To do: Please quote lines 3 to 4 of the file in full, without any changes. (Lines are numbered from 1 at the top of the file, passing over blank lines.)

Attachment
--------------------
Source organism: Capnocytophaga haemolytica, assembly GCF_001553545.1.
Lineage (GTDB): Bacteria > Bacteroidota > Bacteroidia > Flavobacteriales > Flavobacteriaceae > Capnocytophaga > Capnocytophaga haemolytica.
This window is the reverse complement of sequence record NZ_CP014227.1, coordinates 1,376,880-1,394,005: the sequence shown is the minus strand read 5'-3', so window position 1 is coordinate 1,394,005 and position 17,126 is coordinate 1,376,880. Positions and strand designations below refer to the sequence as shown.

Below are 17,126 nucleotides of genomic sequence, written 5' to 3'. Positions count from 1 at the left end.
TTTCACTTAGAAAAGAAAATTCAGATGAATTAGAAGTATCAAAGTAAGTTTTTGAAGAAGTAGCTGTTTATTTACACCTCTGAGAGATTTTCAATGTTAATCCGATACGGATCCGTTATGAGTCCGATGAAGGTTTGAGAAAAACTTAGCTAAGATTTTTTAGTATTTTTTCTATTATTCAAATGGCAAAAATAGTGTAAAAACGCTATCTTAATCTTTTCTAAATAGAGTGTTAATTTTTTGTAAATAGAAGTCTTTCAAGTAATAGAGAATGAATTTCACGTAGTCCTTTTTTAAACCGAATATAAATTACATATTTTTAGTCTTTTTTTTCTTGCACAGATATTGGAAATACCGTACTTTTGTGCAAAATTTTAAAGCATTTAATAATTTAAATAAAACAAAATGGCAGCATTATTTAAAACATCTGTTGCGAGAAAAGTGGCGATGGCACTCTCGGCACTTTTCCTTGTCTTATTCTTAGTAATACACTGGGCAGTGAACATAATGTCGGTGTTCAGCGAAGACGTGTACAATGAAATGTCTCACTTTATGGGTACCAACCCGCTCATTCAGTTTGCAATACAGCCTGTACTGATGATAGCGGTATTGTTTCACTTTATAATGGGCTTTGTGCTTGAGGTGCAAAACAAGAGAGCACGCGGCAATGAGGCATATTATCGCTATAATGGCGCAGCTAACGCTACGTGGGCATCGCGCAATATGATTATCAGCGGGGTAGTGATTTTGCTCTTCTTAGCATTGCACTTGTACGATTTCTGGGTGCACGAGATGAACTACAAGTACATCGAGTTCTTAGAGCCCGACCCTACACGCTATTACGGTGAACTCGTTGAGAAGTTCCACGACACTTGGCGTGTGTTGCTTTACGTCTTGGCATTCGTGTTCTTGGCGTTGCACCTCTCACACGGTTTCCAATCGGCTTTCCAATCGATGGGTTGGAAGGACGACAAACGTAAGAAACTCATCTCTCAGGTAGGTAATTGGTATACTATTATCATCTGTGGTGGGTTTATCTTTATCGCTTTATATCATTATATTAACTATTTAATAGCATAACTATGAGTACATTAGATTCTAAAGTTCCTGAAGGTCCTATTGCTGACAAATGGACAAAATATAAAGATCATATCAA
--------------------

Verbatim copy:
This window is the reverse complement of sequence record NZ_CP014227.1, coordinates 1,376,880-1,394,005: the sequence shown is the minus strand read 5'-3', so window position 1 is coordinate 1,394,005 and position 17,126 is coordinate 1,376,880. Positions and strand designations below refer to the sequence as shown.

Below are 17,126 nucleotides of genomic sequence, written 5' to 3'. Positions count from 1 at the left end.